Thread Safety & Scoped Lifetime in Dependency Injection Containers

Thread Saftey & Scoped Lifetime in Dependency Injection Containers

If you’re using Scoped Lifetime in a Dependency Injection containers, beware! You may be run into race conditions due to a lack of thread safety.

I was doing a live stream on Domain Events over on my YouTube Channel where I was taking advantage of Scoped Lifetime. After the stream, I realized Scoped Lifetime and thread safety isn’t mentioned much and I’m not sure why? It could be because developers aren’t using multiple threads within the top-level request (HTTP request or service bus message invocation). Or it’s because developers are writing thread-safe code by default. I tend to think it’s the former.

Either way, I figured it would be worthwhile providing an example of using Scoped Lifetime and how you can run into issues if you aren’t writing thread-safe code.

YouTube

Check out my YouTube channel where I created a video that accompanies this blog post.

Thread-Safe

I’m going to first create ClassC which will have a method NotThreadSafe where it will take a string as a parameter, set that to a private member, then return the length of that private member.

The NotThreadSafe() method on ClassC is not thread-safe because setting the private member and returning its length are two different operations. If it’s called concurrently by two different threads, it could return the length of the last thread that set the _state member. Ultimately this is a race condition.

Demo

To demonstrate this I’m going to create a couple more classes that illustrate this race condition in a way this is more similar to what you’d actually have in a project with dependencies.

ClassB will take a dependency on ClassC, and I’ll create a top-level ClassA which will take a dependency on both ClassB and ClassC.

Scoped Lifetime in Dependency Injection Containers

The thing to notice here is that ClassA uses a Task.WhenAll. I’m not immediately awaiting the result of the Task. Instead, I’m going to fire off both calls asynchronously and then wait for all of them to finish. What this means is that multiple threads could be used. This is ultimately what can cause the race condition.

Running this code as-is is so simplistic that you won’t likely hit the race condition. In order to make it more likely to hit, I’m going to add a delay.

Now to prove the race condition, here’s a little xUnit test.

This test fails because ClassB sets the _state member second, but finishes first. ClassA finishes last and returns _state.length which is now blank because ClassB has already finished.

Scoped Lifetime in Dependency Injection Containers

If you’re using Scoped Lifetime in a DI container, do you run into thread safety issues? Do you think about thread-safety or are you not concerned as you do not typically use multiple threads within a top-level request such as an ASP.NET Core HTTP request. Let me know in the comments or on Twitter.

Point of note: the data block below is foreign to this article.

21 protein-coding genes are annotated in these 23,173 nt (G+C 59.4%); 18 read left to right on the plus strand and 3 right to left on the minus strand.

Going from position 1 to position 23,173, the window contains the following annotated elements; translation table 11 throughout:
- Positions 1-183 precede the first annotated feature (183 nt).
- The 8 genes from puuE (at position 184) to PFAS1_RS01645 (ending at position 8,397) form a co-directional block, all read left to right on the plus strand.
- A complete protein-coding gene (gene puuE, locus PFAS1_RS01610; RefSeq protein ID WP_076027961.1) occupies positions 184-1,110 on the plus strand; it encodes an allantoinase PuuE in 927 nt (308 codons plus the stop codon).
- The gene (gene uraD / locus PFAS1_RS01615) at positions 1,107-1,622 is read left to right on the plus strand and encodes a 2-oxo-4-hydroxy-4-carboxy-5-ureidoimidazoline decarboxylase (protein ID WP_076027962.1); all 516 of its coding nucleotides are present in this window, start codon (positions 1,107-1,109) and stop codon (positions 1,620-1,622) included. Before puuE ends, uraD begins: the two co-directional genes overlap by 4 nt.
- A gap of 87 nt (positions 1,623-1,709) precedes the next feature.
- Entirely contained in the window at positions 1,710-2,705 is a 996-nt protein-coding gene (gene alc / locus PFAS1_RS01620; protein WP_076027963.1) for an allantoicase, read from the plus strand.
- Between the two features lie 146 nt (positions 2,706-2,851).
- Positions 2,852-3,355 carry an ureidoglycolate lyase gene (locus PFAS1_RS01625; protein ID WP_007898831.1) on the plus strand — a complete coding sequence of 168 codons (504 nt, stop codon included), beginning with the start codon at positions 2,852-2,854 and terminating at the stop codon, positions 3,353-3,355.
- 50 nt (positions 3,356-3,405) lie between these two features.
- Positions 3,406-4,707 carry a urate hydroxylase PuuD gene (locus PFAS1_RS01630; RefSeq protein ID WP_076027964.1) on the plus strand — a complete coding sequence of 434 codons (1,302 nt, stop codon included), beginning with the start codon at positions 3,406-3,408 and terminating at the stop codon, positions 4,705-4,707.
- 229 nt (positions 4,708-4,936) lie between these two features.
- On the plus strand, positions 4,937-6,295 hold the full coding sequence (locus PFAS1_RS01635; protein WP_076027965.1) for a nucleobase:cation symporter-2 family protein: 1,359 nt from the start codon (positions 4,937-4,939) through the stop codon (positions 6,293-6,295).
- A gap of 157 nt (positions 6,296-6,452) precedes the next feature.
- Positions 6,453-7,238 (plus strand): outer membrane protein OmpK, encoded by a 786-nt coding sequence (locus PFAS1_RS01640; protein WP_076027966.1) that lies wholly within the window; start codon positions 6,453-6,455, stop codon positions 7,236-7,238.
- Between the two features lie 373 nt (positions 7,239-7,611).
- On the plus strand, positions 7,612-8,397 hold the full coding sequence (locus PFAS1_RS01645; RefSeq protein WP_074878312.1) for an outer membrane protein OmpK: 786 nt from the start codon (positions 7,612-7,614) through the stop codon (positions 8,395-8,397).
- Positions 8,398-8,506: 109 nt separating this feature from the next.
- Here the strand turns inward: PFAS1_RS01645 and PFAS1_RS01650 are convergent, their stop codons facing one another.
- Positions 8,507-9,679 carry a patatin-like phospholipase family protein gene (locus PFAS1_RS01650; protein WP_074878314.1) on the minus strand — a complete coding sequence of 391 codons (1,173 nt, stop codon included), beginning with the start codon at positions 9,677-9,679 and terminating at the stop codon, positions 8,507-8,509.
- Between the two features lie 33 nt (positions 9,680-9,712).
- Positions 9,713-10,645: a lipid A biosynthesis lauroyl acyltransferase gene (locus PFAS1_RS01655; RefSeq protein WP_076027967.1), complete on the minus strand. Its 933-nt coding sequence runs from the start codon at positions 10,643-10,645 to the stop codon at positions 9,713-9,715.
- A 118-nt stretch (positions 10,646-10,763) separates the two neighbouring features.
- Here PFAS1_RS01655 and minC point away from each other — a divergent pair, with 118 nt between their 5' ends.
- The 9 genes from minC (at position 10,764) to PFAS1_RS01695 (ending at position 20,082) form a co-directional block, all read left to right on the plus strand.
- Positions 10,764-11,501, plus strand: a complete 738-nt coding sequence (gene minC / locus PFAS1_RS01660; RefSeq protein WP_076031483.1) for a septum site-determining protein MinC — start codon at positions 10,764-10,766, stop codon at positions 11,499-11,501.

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NuGet Package Alternatives when Migrating to .NET Core

NuGet Package Alternatives

Migrating from .NET Framework to .NET Core requires all of your NuGet Package dependencies to also be compliant with .NET Core. But what happens when you find a dependency that only targets .NET Framework? Here are a few NuGet package alternatives that I’ve run into during my own migration.

Migrating from .NET Framework to .NET Core

This post is in a blog series for migrating from .NET Framework to .NET Core. Here’ are some earlier post if you need to catch up:

Entity Framework

Probably the most common dependency most projects have is on Entity Framework. Luckily there are a few options in terms of support for .NET Core.

First, Entity Framework version 6.3 and higher target .NET Standard 2.1. Which means that you must migrate to .NET Core 3.0 or higher.

This is a bit of a problem if you want to migrate to .NET Core 2.1 as I’ve mentioned in my previous posts. This is more applicable if you’re migrating from ASP.NET on .NET Framework.

There is a second option which is to use Z.EntityFramework.Classic

Entity Framework Classic is an EF6 fork with performance enhancement, new features, and .NET Core support.

The community (free) version supports everything that’s in EF6 but targets .NET Standard 2.0. Which means you can run on .NET Core 2.1.

Machine Key

If you’re using System.Web.MachineKey and cannot for whatever reason move to the new ASP.NET Core Data Protection, you might want to look at AspNetCore.DataProtection.MachineKey

This package adds a new DataProtector that is configured using your existing Decryption & Validation Keys from your web.config. This allows you to Decrypt data that you might have already encrypted using MachineKey on .NET Framework. This package also supports .NET Standard 2.0

ImageProcessor

If you do any image processing on .NET Framework, you might be using the ImageProcessor library. Although not a direct replacement, the same author, James Jackson-South has created a new library ImageSharp that does work on .NET Core